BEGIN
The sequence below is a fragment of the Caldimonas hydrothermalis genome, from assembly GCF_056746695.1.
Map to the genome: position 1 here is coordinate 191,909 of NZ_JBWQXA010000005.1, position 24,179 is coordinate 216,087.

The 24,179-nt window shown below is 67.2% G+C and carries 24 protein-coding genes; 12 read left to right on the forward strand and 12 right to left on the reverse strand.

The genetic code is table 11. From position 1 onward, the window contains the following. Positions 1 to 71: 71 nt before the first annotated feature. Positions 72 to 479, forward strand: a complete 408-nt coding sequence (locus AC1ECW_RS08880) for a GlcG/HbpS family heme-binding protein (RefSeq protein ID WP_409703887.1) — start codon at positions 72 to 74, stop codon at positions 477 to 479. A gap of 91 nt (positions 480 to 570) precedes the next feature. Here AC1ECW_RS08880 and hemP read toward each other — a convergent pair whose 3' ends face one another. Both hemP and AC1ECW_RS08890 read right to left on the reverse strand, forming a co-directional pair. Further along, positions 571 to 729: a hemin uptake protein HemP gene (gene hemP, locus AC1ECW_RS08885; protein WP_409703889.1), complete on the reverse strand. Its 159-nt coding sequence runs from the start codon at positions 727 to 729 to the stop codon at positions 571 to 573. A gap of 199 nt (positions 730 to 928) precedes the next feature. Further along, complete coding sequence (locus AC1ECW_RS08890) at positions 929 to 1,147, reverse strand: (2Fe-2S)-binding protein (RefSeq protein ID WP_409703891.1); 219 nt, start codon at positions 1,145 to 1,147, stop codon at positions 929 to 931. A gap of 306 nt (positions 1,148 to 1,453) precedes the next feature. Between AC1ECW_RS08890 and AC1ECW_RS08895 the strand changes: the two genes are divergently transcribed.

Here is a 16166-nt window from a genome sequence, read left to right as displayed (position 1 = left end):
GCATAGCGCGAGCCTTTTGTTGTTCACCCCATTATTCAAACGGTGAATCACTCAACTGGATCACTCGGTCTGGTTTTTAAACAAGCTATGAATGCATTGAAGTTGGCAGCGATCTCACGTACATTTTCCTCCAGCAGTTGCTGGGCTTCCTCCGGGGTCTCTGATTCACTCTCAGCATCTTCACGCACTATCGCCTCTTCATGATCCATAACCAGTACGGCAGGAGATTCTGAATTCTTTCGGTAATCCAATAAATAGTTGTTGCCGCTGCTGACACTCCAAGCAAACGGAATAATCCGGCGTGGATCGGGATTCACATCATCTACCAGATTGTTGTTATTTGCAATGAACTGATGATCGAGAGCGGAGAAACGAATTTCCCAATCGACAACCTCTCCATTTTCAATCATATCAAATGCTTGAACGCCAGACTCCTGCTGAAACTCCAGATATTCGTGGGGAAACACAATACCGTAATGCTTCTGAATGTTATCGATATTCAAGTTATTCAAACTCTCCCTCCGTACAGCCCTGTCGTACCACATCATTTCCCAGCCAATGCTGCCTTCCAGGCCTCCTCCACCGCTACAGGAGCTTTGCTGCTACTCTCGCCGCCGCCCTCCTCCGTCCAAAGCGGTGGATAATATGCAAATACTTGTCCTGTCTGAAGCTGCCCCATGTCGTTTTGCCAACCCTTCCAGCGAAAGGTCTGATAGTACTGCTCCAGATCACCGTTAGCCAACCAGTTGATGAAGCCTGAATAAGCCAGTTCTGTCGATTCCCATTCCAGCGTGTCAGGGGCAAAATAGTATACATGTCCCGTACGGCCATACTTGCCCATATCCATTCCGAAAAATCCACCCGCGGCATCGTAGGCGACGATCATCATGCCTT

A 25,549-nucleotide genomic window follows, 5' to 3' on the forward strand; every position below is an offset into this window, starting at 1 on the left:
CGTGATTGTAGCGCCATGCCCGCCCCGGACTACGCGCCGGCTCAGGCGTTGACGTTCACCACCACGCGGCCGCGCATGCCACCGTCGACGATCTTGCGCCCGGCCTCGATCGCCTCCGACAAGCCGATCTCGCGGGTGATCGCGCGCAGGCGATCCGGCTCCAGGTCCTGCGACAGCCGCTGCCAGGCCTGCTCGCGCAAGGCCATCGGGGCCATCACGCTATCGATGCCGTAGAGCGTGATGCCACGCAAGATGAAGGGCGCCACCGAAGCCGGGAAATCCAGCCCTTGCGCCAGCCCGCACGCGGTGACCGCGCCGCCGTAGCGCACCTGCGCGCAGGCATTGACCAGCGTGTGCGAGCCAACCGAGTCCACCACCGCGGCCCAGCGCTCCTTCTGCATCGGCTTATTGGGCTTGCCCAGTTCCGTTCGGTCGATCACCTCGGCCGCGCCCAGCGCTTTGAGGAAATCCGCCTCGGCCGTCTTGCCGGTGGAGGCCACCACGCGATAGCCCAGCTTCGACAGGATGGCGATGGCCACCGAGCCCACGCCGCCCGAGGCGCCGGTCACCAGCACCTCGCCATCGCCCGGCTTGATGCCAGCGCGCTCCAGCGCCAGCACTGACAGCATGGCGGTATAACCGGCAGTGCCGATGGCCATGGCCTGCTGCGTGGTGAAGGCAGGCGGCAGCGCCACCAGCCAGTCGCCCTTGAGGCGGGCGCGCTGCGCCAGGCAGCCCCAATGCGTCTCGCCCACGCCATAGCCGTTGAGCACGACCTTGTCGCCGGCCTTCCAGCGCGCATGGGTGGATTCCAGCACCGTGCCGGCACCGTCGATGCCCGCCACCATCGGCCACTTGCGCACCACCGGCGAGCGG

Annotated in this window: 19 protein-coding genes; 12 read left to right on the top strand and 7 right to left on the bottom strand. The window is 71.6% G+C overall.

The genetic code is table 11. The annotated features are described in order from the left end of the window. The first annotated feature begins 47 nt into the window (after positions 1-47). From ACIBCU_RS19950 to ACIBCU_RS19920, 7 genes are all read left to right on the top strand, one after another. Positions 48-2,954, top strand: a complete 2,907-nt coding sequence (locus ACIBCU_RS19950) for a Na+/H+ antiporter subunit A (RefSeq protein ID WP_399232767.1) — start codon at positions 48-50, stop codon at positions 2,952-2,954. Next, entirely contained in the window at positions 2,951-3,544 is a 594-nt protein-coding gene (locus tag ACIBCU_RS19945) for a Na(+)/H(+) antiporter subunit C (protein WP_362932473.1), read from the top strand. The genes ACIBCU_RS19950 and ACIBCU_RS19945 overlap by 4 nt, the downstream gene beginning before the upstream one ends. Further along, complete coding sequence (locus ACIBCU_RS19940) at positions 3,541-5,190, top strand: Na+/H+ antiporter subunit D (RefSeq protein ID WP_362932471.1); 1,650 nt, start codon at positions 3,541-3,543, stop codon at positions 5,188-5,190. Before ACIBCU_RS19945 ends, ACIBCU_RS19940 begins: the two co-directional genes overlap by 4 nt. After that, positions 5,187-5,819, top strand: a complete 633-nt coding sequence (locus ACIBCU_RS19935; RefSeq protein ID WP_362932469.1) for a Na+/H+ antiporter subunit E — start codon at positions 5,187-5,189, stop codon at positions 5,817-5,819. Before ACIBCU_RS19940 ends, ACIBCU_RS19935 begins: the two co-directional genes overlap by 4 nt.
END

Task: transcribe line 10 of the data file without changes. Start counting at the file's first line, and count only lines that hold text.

The genetic code is table 11. The annotated features are described in order from the left end of the window. The first annotated feature begins 47 nt into the window (after positions 1-47). From ACIBCU_RS19950 to ACIBCU_RS19920, 7 genes are all read left to right on the top strand, one after another. Positions 48-2,954, top strand: a complete 2,907-nt coding sequence (locus ACIBCU_RS19950) for a Na+/H+ antiporter subunit A (RefSeq protein ID WP_399232767.1) — start codon at positions 48-50, stop codon at positions 2,952-2,954. Next, entirely contained in the window at positions 2,951-3,544 is a 594-nt protein-coding gene (locus tag ACIBCU_RS19945) for a Na(+)/H(+) antiporter subunit C (protein WP_362932473.1), read from the top strand. The genes ACIBCU_RS19950 and ACIBCU_RS19945 overlap by 4 nt, the downstream gene beginning before the upstream one ends. Further along, complete coding sequence (locus ACIBCU_RS19940) at positions 3,541-5,190, top strand: Na+/H+ antiporter subunit D (RefSeq protein ID WP_362932471.1); 1,650 nt, start codon at positions 3,541-3,543, stop codon at positions 5,188-5,190. Before ACIBCU_RS19945 ends, ACIBCU_RS19940 begins: the two co-directional genes overlap by 4 nt. After that, positions 5,187-5,819, top strand: a complete 633-nt coding sequence (locus ACIBCU_RS19935; RefSeq protein ID WP_362932469.1) for a Na+/H+ antiporter subunit E — start codon at positions 5,187-5,189, stop codon at positions 5,817-5,819. Before ACIBCU_RS19940 ends, ACIBCU_RS19935 begins: the two co-directional genes overlap by 4 nt.